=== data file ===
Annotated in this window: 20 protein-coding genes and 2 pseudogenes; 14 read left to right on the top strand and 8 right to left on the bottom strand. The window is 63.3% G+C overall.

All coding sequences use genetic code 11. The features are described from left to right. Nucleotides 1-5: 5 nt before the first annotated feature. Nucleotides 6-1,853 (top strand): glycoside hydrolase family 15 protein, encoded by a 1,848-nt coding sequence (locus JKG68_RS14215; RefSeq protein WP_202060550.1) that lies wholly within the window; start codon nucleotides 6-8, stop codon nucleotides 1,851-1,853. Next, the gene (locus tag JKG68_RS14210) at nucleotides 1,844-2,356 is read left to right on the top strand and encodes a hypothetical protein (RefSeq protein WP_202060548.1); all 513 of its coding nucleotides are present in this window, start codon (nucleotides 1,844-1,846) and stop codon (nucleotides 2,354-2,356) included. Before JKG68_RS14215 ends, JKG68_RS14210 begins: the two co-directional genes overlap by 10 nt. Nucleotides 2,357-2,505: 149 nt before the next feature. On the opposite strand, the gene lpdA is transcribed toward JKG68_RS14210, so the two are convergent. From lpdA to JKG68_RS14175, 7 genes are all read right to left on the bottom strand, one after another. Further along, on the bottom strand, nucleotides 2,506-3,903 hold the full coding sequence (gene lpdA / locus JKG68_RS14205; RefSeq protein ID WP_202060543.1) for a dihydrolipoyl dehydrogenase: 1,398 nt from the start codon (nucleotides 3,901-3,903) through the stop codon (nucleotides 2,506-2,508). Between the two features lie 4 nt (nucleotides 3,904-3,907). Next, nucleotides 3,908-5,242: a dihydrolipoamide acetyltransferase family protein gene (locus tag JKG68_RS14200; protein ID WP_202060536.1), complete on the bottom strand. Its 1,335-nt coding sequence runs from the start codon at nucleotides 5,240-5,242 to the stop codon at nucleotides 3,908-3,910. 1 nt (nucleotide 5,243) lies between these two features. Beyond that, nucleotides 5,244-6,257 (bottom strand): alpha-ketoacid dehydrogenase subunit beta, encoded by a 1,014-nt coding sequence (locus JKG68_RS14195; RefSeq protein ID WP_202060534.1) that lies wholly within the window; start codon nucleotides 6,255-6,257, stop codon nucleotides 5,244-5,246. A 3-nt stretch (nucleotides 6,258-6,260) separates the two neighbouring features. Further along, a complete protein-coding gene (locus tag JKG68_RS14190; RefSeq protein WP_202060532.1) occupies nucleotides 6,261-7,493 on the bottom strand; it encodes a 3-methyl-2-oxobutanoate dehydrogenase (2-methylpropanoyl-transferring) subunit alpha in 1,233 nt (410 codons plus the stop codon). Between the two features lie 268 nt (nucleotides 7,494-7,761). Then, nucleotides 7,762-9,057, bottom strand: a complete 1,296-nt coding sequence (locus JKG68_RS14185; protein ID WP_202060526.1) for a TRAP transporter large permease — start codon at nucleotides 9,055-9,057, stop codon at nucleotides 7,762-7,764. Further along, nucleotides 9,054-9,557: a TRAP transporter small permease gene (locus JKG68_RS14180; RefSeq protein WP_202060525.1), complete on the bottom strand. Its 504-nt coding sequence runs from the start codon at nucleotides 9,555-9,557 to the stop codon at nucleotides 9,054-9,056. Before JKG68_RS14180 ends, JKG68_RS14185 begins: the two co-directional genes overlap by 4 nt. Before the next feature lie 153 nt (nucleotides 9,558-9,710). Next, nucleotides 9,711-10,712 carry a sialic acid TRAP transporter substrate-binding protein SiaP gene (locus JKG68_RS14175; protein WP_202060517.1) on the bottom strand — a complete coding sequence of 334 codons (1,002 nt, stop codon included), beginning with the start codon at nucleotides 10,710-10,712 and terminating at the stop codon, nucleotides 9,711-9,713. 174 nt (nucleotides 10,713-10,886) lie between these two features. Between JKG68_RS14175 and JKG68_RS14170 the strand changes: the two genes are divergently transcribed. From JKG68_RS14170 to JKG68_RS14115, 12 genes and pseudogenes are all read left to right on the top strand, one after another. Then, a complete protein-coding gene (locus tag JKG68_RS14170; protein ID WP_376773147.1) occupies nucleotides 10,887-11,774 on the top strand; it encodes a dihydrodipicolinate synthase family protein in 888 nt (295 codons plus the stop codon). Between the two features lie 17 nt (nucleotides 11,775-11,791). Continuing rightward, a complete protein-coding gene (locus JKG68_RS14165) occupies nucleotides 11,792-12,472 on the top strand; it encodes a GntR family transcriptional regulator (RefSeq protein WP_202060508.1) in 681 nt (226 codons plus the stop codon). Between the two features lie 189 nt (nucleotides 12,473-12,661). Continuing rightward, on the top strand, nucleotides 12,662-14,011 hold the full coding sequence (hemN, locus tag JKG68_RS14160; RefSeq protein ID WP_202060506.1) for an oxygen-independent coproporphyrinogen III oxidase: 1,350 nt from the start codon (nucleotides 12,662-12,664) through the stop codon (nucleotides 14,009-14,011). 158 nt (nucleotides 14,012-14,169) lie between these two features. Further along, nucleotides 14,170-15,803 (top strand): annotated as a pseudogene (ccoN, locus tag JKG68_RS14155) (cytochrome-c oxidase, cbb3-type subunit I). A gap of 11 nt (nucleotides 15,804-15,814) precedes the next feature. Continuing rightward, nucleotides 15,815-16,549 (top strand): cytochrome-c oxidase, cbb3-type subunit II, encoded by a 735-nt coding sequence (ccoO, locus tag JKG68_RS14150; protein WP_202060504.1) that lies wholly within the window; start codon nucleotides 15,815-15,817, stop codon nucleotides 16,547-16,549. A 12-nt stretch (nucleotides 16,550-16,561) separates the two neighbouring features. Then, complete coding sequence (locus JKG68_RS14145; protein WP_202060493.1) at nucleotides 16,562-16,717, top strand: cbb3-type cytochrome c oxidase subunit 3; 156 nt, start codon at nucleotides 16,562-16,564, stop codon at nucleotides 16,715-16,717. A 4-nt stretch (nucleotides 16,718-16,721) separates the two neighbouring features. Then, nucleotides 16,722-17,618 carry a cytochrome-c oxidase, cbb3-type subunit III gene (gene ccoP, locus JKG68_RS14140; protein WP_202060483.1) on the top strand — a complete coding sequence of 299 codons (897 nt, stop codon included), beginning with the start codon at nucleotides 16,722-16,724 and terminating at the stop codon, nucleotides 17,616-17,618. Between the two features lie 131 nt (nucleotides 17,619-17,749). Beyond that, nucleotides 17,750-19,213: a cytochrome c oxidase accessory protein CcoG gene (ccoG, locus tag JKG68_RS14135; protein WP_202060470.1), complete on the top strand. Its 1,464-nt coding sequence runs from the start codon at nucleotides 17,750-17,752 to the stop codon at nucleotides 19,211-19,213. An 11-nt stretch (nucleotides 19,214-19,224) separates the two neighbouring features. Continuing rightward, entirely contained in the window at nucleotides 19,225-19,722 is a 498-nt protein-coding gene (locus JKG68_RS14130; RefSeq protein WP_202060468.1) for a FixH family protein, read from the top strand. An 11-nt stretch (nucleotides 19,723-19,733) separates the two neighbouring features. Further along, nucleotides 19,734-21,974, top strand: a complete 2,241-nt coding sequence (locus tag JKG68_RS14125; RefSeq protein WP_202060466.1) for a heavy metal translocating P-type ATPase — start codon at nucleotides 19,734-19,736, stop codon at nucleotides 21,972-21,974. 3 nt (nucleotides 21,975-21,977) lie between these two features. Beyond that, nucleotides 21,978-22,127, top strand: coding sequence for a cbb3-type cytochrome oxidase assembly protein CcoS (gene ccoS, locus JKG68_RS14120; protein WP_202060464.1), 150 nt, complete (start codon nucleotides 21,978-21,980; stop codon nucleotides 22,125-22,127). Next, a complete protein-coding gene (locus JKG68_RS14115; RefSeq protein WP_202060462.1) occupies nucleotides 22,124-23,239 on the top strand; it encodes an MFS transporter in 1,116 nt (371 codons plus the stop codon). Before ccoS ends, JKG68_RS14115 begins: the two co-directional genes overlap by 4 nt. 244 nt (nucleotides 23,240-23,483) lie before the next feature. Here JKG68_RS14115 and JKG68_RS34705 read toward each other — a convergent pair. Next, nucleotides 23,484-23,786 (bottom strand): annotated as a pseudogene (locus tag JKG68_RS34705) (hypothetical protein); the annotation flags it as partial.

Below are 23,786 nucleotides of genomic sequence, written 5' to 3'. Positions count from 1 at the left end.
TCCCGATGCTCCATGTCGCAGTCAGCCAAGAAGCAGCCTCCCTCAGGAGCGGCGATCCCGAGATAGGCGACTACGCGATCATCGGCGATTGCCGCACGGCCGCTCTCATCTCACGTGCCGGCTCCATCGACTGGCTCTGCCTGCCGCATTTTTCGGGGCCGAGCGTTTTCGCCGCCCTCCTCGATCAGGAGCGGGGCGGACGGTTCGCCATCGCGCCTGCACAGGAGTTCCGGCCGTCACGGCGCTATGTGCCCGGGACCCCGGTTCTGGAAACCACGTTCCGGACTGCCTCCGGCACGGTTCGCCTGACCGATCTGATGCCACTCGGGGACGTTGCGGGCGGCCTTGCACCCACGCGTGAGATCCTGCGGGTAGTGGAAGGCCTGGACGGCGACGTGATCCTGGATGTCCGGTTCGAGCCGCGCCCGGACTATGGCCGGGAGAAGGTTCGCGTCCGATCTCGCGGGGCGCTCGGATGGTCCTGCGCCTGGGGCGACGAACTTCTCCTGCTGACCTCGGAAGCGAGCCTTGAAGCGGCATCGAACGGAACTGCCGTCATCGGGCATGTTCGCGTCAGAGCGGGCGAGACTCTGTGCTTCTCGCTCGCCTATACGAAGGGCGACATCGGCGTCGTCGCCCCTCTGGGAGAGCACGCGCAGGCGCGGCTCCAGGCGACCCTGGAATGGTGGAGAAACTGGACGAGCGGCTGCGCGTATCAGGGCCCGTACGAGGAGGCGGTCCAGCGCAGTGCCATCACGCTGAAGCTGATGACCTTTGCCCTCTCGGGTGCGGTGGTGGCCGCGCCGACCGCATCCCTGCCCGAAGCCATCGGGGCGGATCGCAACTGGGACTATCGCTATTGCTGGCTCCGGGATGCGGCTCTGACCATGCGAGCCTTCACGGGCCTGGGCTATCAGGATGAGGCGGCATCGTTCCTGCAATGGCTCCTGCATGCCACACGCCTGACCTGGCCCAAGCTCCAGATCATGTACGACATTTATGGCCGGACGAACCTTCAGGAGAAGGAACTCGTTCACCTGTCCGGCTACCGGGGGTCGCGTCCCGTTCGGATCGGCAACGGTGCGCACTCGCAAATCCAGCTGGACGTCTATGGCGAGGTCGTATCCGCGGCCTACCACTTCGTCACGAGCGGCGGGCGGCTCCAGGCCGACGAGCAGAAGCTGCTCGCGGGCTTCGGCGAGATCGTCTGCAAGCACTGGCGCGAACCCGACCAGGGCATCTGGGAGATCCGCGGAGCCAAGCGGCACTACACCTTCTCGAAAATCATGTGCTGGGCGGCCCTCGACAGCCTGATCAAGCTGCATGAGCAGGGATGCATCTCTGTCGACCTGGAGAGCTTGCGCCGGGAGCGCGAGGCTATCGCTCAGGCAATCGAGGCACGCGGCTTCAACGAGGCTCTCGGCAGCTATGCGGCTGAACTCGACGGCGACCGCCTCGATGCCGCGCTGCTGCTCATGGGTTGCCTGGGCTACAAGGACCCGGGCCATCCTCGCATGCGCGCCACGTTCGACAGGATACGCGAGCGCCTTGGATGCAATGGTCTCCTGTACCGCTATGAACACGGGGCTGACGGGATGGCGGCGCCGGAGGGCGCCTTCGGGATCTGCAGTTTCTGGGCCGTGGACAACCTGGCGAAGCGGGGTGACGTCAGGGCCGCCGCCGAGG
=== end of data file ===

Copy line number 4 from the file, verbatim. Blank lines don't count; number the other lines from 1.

TCCCGATGCTCCATGTCGCAGTCAGCCAAGAAGCAGCCTCCCTCAGGAGCGGCGATCCCGAGATAGGCGACTACGCGATCATCGGCGATTGCCGCACGGCCGCTCTCATCTCACGTGCCGGCTCCATCGACTGGCTCTGCCTGCCGCATTTTTCGGGGCCGAGCGTTTTCGCCGCCCTCCTCGATCAGGAGCGGGGCGGACGGTTCGCCATCGCGCCTGCACAGGAGTTCCGGCCGTCACGGCGCTATGTGCCCGGGACCCCGGTTCTGGAAACCACGTTCCGGACTGCCTCCGGCACGGTTCGCCTGACCGATCTGATGCCACTCGGGGACGTTGCGGGCGGCCTTGCACCCACGCGTGAGATCCTGCGGGTAGTGGAAGGCCTGGACGGCGACGTGATCCTGGATGTCCGGTTCGAGCCGCGCCCGGACTATGGCCGGGAGAAGGTTCGCGTCCGATCTCGCGGGGCGCTCGGATGGTCCTGCGCCTGGGGCGACGAACTTCTCCTGCTGACCTCGGAAGCGAGCCTTGAAGCGGCATCGAACGGAACTGCCGTCATCGGGCATGTTCGCGTCAGAGCGGGCGAGACTCTGTGCTTCTCGCTCGCCTATACGAAGGGCGACATCGGCGTCGTCGCCCCTCTGGGAGAGCACGCGCAGGCGCGGCTCCAGGCGACCCTGGAATGGTGGAGAAACTGGACGAGCGGCTGCGCGTATCAGGGCCCGTACGAGGAGGCGGTCCAGCGCAGTGCCATCACGCTGAAGCTGATGACCTTTGCCCTCTCGGGTGCGGTGGTGGCCGCGCCGACCGCATCCCTGCCCGAAGCCATCGGGGCGGATCGCAACTGGGACTATCGCTATTGCTGGCTCCGGGATGCGGCTCTGACCATGCGAGCCTTCACGGGCCTGGGCTATCAGGATGAGGCGGCATCGTTCCTGCAATGGCTCCTGCATGCCACACGCCTGACCTGGCCCAAGCTCCAGATCATGTACGACATTTATGGCCGGACGAACCTTCAGGAGAAGGAACTCGTTCACCTGTCCGGCTACCGGGGGTCGCGTCCCGTTCGGATCGGCAACGGTGCGCACTCGCAAATCCAGCTGGACGTCTATGGCGAGGTCGTATCCGCGGCCTACCACTTCGTCACGAGCGGCGGGCGGCTCCAGGCCGACGAGCAGAAGCTGCTCGCGGGCTTCGGCGAGATCGTCTGCAAGCACTGGCGCGAACCCGACCAGGGCATCTGGGAGATCCGCGGAGCCAAGCGGCACTACACCTTCTCGAAAATCATGTGCTGGGCGGCCCTCGACAGCCTGATCAAGCTGCATGAGCAGGGATGCATCTCTGTCGACCTGGAGAGCTTGCGCCGGGAGCGCGAGGCTATCGCTCAGGCAATCGAGGCACGCGGCTTCAACGAGGCTCTCGGCAGCTATGCGGCTGAACTCGACGGCGACCGCCTCGATGCCGCGCTGCTGCTCATGGGTTGCCTGGGCTACAAGGACCCGGGCCATCCTCGCATGCGCGCCACGTTCGACAGGATACGCGAGCGCCTTGGATGCAATGGTCTCCTGTACCGCTATGAACACGGGGCTGACGGGATGGCGGCGCCGGAGGGCGCCTTCGGGATCTGCAGTTTCTGGGCCGTGGACAACCTGGCGAAGCGGGGTGACGTCAGGGCCGCCGCCGAGG